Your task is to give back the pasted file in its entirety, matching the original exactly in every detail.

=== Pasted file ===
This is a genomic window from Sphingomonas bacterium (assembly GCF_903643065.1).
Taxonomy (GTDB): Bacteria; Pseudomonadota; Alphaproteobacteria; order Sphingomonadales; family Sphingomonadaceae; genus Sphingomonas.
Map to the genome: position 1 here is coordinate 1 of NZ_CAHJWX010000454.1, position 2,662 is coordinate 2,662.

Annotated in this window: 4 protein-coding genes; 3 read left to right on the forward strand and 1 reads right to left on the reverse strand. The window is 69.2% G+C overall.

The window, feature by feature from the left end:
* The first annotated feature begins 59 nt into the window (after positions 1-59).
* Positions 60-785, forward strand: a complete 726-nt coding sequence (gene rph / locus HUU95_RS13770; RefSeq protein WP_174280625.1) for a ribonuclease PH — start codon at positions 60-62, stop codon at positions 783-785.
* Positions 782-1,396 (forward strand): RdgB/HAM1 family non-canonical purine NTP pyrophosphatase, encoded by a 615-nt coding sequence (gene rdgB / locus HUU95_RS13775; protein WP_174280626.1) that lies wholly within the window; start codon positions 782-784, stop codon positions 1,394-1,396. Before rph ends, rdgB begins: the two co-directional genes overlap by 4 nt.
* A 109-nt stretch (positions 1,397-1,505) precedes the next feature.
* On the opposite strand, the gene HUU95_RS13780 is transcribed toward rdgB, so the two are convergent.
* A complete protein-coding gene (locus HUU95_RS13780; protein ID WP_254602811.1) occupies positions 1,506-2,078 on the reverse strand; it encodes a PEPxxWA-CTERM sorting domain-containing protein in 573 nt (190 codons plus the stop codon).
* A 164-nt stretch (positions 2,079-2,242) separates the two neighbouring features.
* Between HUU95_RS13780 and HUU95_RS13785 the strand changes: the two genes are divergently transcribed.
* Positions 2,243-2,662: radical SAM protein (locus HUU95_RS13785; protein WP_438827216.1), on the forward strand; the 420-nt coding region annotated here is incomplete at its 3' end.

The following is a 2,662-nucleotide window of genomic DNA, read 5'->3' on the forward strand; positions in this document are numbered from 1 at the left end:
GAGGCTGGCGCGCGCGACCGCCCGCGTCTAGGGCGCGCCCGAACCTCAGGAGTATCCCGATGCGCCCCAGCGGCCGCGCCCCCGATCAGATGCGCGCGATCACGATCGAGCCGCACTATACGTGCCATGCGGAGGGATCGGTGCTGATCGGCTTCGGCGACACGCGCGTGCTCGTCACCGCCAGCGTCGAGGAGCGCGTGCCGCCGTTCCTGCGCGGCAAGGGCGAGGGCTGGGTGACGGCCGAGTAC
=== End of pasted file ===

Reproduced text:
This is a genomic window from Sphingomonas bacterium (assembly GCF_903643065.1).
Taxonomy (GTDB): Bacteria; Pseudomonadota; Alphaproteobacteria; order Sphingomonadales; family Sphingomonadaceae; genus Sphingomonas.
Map to the genome: position 1 here is coordinate 1 of NZ_CAHJWX010000454.1, position 2,662 is coordinate 2,662.

Annotated in this window: 4 protein-coding genes; 3 read left to right on the forward strand and 1 reads right to left on the reverse strand. The window is 69.2% G+C overall.

The window, feature by feature from the left end:
* The first annotated feature begins 59 nt into the window (after positions 1-59).
* Positions 60-785, forward strand: a complete 726-nt coding sequence (gene rph / locus HUU95_RS13770; RefSeq protein WP_174280625.1) for a ribonuclease PH — start codon at positions 60-62, stop codon at positions 783-785.
* Positions 782-1,396 (forward strand): RdgB/HAM1 family non-canonical purine NTP pyrophosphatase, encoded by a 615-nt coding sequence (gene rdgB / locus HUU95_RS13775; protein WP_174280626.1) that lies wholly within the window; start codon positions 782-784, stop codon positions 1,394-1,396. Before rph ends, rdgB begins: the two co-directional genes overlap by 4 nt.
* A 109-nt stretch (positions 1,397-1,505) precedes the next feature.
* On the opposite strand, the gene HUU95_RS13780 is transcribed toward rdgB, so the two are convergent.
* A complete protein-coding gene (locus HUU95_RS13780; protein ID WP_254602811.1) occupies positions 1,506-2,078 on the reverse strand; it encodes a PEPxxWA-CTERM sorting domain-containing protein in 573 nt (190 codons plus the stop codon).
* A 164-nt stretch (positions 2,079-2,242) separates the two neighbouring features.
* Between HUU95_RS13780 and HUU95_RS13785 the strand changes: the two genes are divergently transcribed.
* Positions 2,243-2,662: radical SAM protein (locus HUU95_RS13785; protein WP_438827216.1), on the forward strand; the 420-nt coding region annotated here is incomplete at its 3' end.

The following is a 2,662-nucleotide window of genomic DNA, read 5'->3' on the forward strand; positions in this document are numbered from 1 at the left end:
GAGGCTGGCGCGCGCGACCGCCCGCGTCTAGGGCGCGCCCGAACCTCAGGAGTATCCCGATGCGCCCCAGCGGCCGCGCCCCCGATCAGATGCGCGCGATCACGATCGAGCCGCACTATACGTGCCATGCGGAGGGATCGGTGCTGATCGGCTTCGGCGACACGCGCGTGCTCGTCACCGCCAGCGTCGAGGAGCGCGTGCCGCCGTTCCTGCGCGGCAAGGGCGAGGGCTGGGTGACGGCCGAGTAC